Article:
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Monday, July 19, 2010

The Cities inside Us

(The Bay, New York, 1922 by Joseph Pennell, 1857-1926,
American artist and author)

Each of us may be a world unto himself, arriving from a different place, carrying a different past, but coming together in community.

“The supreme value in the American scale of values is goodness; human reliability, goodwill, devotion, helpfulness. Hence the American kindness which is so striking a feature to foreign visitors,” wrote the French philosopher Jacques Maritain (1882-1973). “Americans are ready to help, and happy to help. They are on equal terms of comradeship with everybody. And why? Simply because everybody is a human being. A fellowman. That’s enough for him to be supposed worthy of assistance and sympathy — sometimes of exceedingly thoughtful and generous attention. When you arrive in this country, you experience in this connection a strange, unforgettable sense of relief. You breathe more easily.”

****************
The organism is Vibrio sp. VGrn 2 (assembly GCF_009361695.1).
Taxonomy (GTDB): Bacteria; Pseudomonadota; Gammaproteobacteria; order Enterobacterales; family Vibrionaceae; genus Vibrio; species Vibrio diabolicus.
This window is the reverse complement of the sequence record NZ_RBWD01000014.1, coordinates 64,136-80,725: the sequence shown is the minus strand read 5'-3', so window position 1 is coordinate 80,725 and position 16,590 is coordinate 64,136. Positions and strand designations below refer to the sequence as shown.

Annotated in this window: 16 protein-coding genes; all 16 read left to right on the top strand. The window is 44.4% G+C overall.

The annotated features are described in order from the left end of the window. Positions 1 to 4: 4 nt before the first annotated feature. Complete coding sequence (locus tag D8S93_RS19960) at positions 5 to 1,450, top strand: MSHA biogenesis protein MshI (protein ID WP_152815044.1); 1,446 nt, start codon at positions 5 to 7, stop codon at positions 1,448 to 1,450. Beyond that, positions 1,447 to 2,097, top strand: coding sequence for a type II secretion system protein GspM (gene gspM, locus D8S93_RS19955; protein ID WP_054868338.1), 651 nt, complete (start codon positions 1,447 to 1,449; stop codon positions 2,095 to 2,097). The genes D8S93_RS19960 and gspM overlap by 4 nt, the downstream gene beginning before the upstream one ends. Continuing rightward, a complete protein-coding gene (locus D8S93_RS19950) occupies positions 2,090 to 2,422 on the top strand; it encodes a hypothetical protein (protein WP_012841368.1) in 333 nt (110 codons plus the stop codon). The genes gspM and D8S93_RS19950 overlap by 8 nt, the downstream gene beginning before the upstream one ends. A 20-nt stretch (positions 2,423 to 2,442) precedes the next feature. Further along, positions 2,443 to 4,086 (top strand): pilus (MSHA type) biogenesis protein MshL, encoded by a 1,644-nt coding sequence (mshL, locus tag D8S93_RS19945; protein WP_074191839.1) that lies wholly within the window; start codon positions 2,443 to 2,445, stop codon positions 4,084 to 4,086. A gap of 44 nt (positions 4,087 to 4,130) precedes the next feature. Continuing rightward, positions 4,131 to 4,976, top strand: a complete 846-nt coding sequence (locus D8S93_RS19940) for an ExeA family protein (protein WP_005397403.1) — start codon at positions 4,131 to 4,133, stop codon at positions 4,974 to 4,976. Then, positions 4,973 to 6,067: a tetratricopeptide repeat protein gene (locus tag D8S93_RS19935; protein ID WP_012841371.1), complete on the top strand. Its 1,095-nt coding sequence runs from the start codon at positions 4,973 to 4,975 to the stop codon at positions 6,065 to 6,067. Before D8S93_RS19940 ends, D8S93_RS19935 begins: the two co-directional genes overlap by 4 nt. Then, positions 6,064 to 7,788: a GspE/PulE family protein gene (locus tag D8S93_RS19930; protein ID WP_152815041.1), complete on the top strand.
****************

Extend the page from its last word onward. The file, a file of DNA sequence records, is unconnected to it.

Maritain traveled frequently to North America and lectured at the Universities of Toronto, Notre Dame, and Princeton, among others. He also helped draft the United Nations Universal Declaration of Human Rights.


We live in secret cities
And we travel unmapped roads.

We speak words between us that we recognize
But which cannot be looked up.

They are our words.
They come from very far inside our mouths.

You and I, we are the secret citizens of the city
Inside us, and inside us

There go all the cars we have driven
And seen, there are all the people

We know and have known, there
Are all the places that are

But which used to be as well. This is where
They went. They did not disappear.

We each take a piece
Through the eye and through the ear.

It’s loud inside us, in here, and when we speak
In the outside world

We have to hope that some of that sound
Does not come out, that an arm

Does not reach out
In place of the tongue.

~ Alberto Álvaro Ríos, born 1952, American writer of poetry and prose

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